“Like a message broadcast on an overpass,” David Berman once sang, “all my favorite singers couldn’t sing.” It wasn’t Berman’s forte either, and rather than try to sweeten his crooked croak, he took a deadpan approach to his music, which was consumed with classic literary themes: death, family, booze, escaping fate and finality. Berman, who died on Wednesday at 52, occupied a cultural midpoint between Townes Van Zandt and Raymond Carver, and his imagistic, lively, endlessly quotable lyrics always had a cleverness buoying the emotional struggles and glimpses of life at the margins. Here are 12 of his essential songs.
Silver Jews, ‘Advice to the Graduate’ (1994)
With shambling electric guitar, slippery drums and a guest vocal from Stephen Malkmus of Pavement, Berman’s friend and champion, this track from the first Silver Jews LP, “Starlite Walker,” summons optimism for a graduation speech delivered to whomever needs to hear it: “So get in some licks and hold your head up/And soon you’ll be drinking from that crystal cup.”
Silver Jews, ‘Trains Across the Sea’ (1994)
Melancholy piano gives way to a country-ish shuffle, including lap-steel guitar, on this “Starlite Walker” track. Its final line is a memorable image of alcohol’s familiar comfort and slow erosion: “In 27 years/I drunk 50,000 beers,/and they just wash against me/like the sea into a pier.”
Silver Jews, ‘Pet Politics’ (1996)
The chorus is a goof (“You never know when your pet will go”), but the rest of this staggering-about rock song from “The Natural Bridge” is a plea for protection from nature and man: “Please guard my bed,” Berman sings several times, as the song dies out.
Silver Jews, ‘Random Rules’ (1998)
The best-known Silver Jews song opens their beloved third album, “American Water,” with a deadpan wink: “In 1984, I was hospitalized for approaching perfection.” A maudlin horn keeps Berman company as he struggles to accept the way lives are buffeted by chaos and loss.
Silver Jews, ‘People’ (1998)
A musical changeup from “American Water,” complete with wah-wah guitar and an almost-disco backbeat, as well as an emotional digression: Carried away by the giddy music, Berman gazes out his city window and coos, “It’s sunny and 75/It feels so good to be alive.”
Silver Jews, ‘Tennessee’ (2001)
“We’re gonna live in Nashville and I’ll make a career/Out of writing sad songs and getting paid by the tear,” Berman drawls in a sardonic meditation on stasis and the South, in which he cajoles a woman to join him in Tennessee by telling her, “You’re the only 10 I see.”
Silver Jews, ‘Punks in the Beerlight’ (2005)
Getting into a subculture is easier than getting out of one, Berman knew. He describes a drunk pair of lovers who are regretting their lost lives as they stagger through a rock club. The narrator knows the allure of getting even more lost than ever, and that late-night feeling when “You wanna smoke the gel off a fentanyl patch.” At the end of the song, only love is keeping the couple upright.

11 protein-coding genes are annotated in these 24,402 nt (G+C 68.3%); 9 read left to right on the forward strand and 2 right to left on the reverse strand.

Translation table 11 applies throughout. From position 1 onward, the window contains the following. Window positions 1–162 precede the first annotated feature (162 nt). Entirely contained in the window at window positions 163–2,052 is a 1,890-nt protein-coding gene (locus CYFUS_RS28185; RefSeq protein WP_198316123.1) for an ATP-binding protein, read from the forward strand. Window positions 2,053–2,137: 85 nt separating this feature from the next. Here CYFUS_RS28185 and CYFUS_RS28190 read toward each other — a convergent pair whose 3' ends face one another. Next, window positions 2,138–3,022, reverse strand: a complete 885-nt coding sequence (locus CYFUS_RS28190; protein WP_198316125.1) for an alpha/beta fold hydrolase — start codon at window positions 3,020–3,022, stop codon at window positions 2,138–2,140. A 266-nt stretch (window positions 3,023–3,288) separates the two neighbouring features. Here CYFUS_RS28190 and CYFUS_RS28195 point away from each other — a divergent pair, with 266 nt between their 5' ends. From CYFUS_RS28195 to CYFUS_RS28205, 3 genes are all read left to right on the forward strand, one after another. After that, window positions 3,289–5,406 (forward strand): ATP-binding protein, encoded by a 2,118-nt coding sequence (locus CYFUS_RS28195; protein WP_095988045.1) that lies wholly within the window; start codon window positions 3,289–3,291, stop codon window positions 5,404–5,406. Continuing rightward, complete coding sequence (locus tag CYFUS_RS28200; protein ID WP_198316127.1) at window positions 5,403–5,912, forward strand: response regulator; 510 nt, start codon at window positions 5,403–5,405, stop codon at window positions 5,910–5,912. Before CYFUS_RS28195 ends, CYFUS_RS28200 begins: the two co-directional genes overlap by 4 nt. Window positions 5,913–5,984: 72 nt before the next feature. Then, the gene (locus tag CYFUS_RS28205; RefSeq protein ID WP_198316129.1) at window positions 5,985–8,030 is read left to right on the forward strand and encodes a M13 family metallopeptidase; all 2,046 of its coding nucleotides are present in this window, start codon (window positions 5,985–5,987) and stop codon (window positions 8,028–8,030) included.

Silver Jews, ‘How Can I Love You (if You Won’t Lie Down)’ (2005)
What’s clearest here, amid the amateur-country guitar and banjo licks, is Berman’s pure-hearted commitment to country songwriting tropes and to cracking jokes like they’re beers. The track is from his 2005 album “Tanglewood Numbers.”
Silver Jews, ‘Aloysius, Bluegrass Drummer’ (2008)
A brisk tempo and barrelhouse piano gird this brief, almost giddy story — from the final Silver Jews album, “Lookout Mountain, Lookout Sea” — about a young man’s ardor for a voracious gal who incites him into crimes. It’s a noir miniature, and Berman somehow gracefully rhymes “lard” and “fired.”
Silver Jews, ‘San Francisco B.C.’ (2008)
A crackling fish story in which the narrator loses his girl to a guy who “moves a lot of concrete on the QVC,” then gets hired by a bar owner to rob an apartment, only to discover, after the robbery and a brawl, that his new boss — nah, that would ruin it.
Purple Mountains, ‘That’s Just the Way That I Feel’ (2019)
Berman mothballed Silver Jews in 2009, then came back this summer under a new moniker and with a new dedication — the songs are fuller and closer to rock ’n’ roll, the vocals less tossed away, and the lyrics flood out of him. “I spent a decade playing chicken with oblivion/Day to day, I’m neck and neck with giving in,” he sings, but he sounds hearteningly, hilariously committed to holding out.
Purple Mountains, ‘Darkness and Cold’ (2019)
Last month, in a Reddit AMA, Berman cited this as the best song he’d ever written, so take it as a distillation of what he wanted to say: a plain story, with no jokes or tricks, about a man whose wife has left him, and left him with nothing. In real life, Berman and his wife had split up, he confirmed. “Conditions I’m wishing weren’t taking control,” he sings in this farewell. “Darkness and cold, darkness and cold.”
David Renard contributed reporting.
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